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At times, we keenly feel the devastation caused by war: battles in far off lands and sometimes even battles in our community, in our workplace or in our families. In any war, the weapons vary from guns, knives and explosive devices to more subtle weapons like harassment, insulting behaviour and unkindness.

Stress, anxiety and fear are prevalent in the world. The bad news fills the pages of our newspapers. As the first century philosopher Seneca wryly noted: ’Wherever there is a human being, there is an opportunity for crisis’.

In a burdened world, it can be difficult to believe in the real possibility that we can be unburdened. The Good News is that we can be. But, it takes a truly powerful King to achieve it.

What kind of King could bring an end to the use of weapons across the face of the earth and alleviate our burdens? The answer is given to us in Scripture. Our Saviour is meek and just, gracious and merciful, kind and compassionate, faithful and holy.

What does this remarkable King expect from us? This is a much harder question to answer because it invites us to look deeply at our own lives. What we find is not always flattering. Thankfully, we are not imprisoned by what we find. There is a way forward.

Sometimes we search in the wrong places and it is tempting to think that knowledge alone can save us. But, we know from Scripture that it is not enough to be wise and learned. Something else is required.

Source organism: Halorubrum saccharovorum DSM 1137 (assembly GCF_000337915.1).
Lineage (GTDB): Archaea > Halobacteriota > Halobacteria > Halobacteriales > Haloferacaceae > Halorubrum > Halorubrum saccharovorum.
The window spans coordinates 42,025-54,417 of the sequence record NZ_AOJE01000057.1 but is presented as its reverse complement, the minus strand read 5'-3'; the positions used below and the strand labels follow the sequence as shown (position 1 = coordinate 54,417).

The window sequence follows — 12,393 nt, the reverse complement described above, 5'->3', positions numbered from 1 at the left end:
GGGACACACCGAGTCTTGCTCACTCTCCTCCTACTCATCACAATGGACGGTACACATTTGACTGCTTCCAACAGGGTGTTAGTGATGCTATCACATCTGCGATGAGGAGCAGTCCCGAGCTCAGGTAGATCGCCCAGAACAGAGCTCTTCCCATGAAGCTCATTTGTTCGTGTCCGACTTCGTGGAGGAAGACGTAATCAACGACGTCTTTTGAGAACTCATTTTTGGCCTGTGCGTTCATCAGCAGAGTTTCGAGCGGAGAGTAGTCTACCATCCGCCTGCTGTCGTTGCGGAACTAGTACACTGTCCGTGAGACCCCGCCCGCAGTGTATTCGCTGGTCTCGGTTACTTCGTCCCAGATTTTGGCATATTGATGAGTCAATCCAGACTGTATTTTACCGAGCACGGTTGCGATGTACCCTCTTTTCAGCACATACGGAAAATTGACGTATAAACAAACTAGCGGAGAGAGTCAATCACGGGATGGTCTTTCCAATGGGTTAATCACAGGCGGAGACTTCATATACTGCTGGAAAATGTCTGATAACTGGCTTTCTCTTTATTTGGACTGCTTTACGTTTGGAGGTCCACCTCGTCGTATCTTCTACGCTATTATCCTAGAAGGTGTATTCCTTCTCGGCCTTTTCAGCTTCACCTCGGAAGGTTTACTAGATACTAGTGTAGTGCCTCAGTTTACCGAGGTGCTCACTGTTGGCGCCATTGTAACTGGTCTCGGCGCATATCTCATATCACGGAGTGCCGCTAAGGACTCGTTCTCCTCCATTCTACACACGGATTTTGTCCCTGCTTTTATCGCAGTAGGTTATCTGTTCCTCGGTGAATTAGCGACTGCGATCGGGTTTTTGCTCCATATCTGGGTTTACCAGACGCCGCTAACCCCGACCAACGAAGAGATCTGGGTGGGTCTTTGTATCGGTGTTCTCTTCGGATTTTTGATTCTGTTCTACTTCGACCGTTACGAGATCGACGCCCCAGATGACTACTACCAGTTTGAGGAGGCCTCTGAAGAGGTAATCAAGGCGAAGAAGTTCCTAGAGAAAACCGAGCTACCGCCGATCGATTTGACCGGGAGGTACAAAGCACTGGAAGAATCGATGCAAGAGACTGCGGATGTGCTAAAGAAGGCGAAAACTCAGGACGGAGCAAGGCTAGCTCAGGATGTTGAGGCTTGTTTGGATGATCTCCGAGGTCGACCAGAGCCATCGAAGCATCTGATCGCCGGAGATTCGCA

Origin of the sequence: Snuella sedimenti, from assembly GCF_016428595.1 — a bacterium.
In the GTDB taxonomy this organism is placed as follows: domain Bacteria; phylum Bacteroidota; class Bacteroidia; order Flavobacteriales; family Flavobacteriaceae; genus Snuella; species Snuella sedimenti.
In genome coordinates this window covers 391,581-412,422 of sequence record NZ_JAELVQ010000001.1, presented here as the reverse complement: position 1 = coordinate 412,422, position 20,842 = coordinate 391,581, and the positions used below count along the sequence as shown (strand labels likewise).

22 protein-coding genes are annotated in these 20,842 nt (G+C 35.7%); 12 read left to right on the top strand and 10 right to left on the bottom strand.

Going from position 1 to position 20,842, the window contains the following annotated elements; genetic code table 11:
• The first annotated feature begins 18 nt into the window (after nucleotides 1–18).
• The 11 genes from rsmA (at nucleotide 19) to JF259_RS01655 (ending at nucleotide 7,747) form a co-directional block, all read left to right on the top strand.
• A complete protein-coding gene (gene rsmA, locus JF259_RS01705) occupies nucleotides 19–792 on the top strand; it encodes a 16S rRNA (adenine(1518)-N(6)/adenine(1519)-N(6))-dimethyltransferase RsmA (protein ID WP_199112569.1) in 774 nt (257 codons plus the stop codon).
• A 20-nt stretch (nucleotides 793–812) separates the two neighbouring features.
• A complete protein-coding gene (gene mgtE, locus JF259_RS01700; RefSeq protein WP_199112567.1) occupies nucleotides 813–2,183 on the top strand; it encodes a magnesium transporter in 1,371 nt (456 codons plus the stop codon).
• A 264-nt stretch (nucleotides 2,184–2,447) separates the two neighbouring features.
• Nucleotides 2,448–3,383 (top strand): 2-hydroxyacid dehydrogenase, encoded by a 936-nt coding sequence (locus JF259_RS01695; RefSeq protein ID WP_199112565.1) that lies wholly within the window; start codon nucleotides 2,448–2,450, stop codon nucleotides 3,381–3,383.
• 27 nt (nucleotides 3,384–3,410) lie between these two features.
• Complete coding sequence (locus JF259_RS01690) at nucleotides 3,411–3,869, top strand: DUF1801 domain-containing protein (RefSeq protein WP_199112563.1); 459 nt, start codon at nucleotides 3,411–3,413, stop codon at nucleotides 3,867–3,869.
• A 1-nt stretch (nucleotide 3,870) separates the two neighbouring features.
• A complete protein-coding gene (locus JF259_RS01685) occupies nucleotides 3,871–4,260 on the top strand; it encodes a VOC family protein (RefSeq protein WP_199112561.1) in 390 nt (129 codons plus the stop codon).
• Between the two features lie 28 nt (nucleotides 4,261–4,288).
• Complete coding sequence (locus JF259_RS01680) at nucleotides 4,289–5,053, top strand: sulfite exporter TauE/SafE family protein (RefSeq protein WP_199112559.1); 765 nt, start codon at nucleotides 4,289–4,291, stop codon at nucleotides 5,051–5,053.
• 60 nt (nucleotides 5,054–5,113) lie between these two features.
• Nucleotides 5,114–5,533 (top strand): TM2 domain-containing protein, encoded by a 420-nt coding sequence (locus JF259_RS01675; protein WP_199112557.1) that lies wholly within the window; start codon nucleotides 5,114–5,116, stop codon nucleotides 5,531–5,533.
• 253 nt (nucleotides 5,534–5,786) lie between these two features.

In this life, we can become overly proud of our worldly achievements and this can blind us to reality. Jesus does not do flattery. In fact, Jesus does the opposite. He praises his Heavenly Father for choosing the little ones, the ones that are not blinded by their own pride.

Jesus invites us to take his yoke upon us and to learn from him. He tells us how we can unburden ourselves and find rest. He gives us the answer to the most deeply personal question of all time. The solution lies in the fact that Jesus is meek and humble of heart. In the Sermon on the Mount, Jesus also reminds us that the meek are blessed.

As usual, Jesus tells us the truth that he personified rather than giving us some easy answer. Our Saviour asks us to see through the shallow notion of self-sufficiency. Waking up to this reality is about a letting go rather than a frantic search.

When we see all the connections that sustain us, we let go of a false pride. In its absence, we make room for a tenderness of inner Spirit that allows the love of God to shine through our lives.

For many of us, it is no small thing to become small. It takes practice and patience; patience with oneself and patience with others. Taking on the yoke of Christ does not happen in a day. But it is as important today as it was when the Gospel was first preached.

We all know little ones, people who are humble and kind. They’re not usually dominant on television or evident on social media. Often, they’ve suffered but God’s goodness shines through them.

And, it is important to remember that even when we fail, or fail again and again, we have help. Christ makes it possible for us to become lights in a fractious world. Forgiveness, kindness and thanksgiving play their part. The Saints help us with this.

When we truly see the victory won by Christ the King, we welcome him by praising and blessing his name to the ends of time. Like the little ones, we feel a strong sense of belonging to the Spirit of God who becomes the source of our life. It is through this Spirit that we find rest as beloved children of God.

Through Christ, we can increase our joy in God and more deeply appreciate the mysteries of the Kingdom. This is a sure path to peace.

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